And so here we have John Foster, along with John Heritage and Mrs Bradshaw speaking directly to us of the event that happened that night.

Nor is that all for in the course of the inquest other people are mentioned all of whom it should be possible to track down.

But most striking is the clash between the coroner and the Jury.  He was satisfied and said so that the death was “by the visitation of God” rather than at the hand of Lucas which conflicted with their verdict “That the death of the deceased was caused by over excitement, produced by the conduct of James Lucas.”

Remarkably the Coroner refused to accept the verdict, directed them to think again and when by a majority they returned the same decision commented “I cannot agree with you that your verdict is a proper one. [and was] bound to order you all to appear at the Criminal Court and take the onion of the learned judge whether I am bound to receive such a verdict, which is in direct opposition to the evidence.”

This is a judgement by the Coroner made all the more odd given one witness reported that it was Lucas’s blow to Mr Bradshaw which had resulted in the fall and subsequent conclusion commented on by the surgeon.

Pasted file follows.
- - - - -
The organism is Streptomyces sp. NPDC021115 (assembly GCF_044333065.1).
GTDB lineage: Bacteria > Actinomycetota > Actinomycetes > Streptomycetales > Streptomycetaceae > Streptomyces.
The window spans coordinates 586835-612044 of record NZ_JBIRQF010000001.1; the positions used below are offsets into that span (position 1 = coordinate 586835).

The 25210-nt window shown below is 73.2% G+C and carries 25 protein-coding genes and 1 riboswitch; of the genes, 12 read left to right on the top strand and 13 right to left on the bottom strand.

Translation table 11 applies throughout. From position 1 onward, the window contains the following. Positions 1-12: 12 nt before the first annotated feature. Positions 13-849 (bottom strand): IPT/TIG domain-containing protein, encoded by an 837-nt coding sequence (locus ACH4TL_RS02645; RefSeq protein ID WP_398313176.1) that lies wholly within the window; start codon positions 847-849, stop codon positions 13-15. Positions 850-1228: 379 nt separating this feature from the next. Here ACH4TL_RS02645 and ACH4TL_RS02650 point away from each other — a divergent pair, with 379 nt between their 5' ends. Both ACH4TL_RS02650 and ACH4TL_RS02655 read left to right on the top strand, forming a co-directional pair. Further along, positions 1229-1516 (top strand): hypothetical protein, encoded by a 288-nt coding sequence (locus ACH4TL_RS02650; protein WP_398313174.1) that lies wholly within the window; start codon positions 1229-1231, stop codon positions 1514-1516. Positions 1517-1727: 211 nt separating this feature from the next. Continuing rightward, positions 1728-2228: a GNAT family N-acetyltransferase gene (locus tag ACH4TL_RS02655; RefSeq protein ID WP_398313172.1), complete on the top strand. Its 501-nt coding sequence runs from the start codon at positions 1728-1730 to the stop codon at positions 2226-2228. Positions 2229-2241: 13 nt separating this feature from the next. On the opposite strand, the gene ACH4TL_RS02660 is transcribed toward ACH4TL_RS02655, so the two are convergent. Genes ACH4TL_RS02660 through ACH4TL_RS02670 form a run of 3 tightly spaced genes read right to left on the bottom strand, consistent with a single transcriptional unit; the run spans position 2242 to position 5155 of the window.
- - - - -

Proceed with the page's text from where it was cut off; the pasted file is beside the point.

Now unlike other inquests I have written about we do not know who the jurors were and that is a pity because they appear to have been a resolute bunch prepared to stand up to the Coroner.

So much so that the foreman was moved to comment that “If we are obliged to attend without returning our verdict, I am quite at a loss to know what use it is to call jury.  For my part I have come to the determination to return no other verdict.”

All of which makes me feel for these “little men” who were prepared to stand their ground against the professional with all his authority.

Now that could just be the end of the story but not quite.  John Bradshaw was buried in the parish church and there will opportunities to pursue the lives of the others mentioned in the inquest.

And so to Lucas.

From the court records, 1837
A search of the criminal records revealed that a James Lucas aged 51 went before the Kent Assizes on January 30th 1837 for manslaughter and was acquitted.

There is of course a slight mismatch in dates.  The inquest report is dated February 1st and the hearing was the day before.  But given that the Times reported that the inquiry was adjourned until the following evening when the Coroner had consulted a higher authority “as to whether I can receive your verdict” it may well be that the jury was once again ignored.

As it was James Lucas was in Well Hall in 1841, a widow living with his two daughters, Harriet aged 14 and Emmie aged 12.  His given occupation was a sawyer and so now a new search begins, for information on his wife Sarah and perhaps some of the other people named in the inquest who may well have worked with him.

*Convict Chase and Capture, the Times May 8th 1837
**Tragedy at the Castle Inn, Jean Gammons and based on a report in The Times February 1st 1837
***evidence of Mr David King, surgeon

Picture; The Castle Inn from The story of Royal Eltham, R.R.C. Gregory, 1909 and published on The story of Royal Eltham,